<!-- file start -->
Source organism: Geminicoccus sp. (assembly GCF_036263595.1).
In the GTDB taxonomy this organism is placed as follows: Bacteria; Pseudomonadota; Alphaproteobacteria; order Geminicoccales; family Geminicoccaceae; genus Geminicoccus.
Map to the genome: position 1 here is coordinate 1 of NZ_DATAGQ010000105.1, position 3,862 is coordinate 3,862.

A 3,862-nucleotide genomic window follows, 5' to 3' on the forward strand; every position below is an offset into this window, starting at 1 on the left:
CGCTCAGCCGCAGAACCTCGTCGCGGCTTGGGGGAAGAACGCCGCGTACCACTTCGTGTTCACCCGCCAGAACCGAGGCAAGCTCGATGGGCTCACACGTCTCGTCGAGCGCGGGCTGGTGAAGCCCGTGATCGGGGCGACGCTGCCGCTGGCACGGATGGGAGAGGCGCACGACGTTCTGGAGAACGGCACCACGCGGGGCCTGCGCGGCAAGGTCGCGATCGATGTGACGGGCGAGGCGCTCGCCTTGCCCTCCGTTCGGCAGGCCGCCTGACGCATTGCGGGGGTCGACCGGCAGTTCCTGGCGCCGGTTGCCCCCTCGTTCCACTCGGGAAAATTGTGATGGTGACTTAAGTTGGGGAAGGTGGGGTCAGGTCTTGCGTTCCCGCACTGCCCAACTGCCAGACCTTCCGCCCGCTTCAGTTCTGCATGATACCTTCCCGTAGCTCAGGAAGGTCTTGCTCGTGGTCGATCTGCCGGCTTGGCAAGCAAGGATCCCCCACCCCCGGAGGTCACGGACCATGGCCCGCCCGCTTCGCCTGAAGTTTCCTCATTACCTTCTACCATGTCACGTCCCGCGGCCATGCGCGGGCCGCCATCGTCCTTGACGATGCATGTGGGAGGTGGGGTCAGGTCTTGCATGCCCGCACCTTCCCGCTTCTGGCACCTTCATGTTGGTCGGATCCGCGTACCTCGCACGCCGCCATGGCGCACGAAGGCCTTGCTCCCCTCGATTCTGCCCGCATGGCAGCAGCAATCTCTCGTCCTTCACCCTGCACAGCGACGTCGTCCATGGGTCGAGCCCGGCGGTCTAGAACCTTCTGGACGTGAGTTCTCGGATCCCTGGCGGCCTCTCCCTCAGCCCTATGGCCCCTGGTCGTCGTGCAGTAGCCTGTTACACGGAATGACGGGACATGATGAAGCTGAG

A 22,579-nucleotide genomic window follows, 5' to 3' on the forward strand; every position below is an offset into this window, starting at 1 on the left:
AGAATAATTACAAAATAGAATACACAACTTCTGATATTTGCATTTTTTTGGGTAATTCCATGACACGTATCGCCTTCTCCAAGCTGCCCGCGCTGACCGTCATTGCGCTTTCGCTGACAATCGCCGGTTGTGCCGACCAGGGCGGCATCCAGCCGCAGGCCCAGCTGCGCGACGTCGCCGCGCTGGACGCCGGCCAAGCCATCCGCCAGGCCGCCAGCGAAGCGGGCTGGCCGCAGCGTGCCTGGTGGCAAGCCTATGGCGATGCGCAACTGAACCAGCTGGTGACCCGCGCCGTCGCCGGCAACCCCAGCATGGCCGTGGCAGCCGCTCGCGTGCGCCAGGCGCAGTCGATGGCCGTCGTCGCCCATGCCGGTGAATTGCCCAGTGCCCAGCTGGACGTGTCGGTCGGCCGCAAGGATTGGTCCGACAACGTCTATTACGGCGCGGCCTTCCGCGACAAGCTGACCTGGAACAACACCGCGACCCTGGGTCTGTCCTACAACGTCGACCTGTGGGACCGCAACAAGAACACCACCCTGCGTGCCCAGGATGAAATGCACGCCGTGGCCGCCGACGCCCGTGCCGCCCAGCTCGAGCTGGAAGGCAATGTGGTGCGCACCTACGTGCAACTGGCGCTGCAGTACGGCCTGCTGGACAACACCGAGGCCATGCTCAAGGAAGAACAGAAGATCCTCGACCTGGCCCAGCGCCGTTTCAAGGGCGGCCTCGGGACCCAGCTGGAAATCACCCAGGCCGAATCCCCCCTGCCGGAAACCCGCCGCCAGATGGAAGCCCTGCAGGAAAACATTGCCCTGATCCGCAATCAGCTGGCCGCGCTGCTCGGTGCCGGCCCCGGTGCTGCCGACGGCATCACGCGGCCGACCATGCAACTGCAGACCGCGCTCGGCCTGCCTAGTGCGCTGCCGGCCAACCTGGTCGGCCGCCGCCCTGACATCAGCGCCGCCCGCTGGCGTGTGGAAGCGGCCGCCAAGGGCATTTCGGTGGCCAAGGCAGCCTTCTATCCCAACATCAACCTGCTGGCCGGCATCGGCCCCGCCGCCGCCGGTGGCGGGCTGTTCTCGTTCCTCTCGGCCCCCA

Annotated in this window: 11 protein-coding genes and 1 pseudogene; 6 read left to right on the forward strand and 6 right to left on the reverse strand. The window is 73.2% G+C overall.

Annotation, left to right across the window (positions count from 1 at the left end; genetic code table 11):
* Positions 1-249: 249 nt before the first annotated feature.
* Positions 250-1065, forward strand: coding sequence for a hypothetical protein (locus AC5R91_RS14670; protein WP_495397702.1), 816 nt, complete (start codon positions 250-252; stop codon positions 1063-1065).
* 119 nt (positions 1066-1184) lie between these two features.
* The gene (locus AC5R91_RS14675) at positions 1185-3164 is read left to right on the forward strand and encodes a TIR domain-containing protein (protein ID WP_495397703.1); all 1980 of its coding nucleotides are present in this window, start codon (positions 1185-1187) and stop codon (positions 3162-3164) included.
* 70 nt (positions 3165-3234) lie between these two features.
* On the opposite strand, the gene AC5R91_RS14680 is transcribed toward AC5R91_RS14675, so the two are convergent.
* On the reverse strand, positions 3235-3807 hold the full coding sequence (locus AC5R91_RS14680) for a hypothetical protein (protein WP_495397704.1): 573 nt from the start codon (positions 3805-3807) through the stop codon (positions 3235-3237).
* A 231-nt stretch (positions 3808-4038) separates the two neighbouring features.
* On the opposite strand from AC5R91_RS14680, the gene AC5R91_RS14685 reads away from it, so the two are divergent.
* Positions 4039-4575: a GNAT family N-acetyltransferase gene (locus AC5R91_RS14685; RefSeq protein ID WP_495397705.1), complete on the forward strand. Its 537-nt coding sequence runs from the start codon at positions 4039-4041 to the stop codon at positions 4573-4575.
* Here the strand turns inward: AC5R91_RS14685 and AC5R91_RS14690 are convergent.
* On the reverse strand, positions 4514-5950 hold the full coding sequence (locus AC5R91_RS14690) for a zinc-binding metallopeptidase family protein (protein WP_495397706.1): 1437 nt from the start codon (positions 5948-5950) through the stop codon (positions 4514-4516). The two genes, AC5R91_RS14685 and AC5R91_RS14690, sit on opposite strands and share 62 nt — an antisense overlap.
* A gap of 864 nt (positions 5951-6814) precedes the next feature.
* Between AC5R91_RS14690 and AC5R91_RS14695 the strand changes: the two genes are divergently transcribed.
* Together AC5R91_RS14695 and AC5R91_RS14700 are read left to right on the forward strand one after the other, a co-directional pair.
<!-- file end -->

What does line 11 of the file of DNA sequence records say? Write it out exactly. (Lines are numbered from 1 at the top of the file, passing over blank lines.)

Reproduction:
* Positions 250-1065, forward strand: coding sequence for a hypothetical protein (locus AC5R91_RS14670; protein WP_495397702.1), 816 nt, complete (start codon positions 250-252; stop codon positions 1063-1065).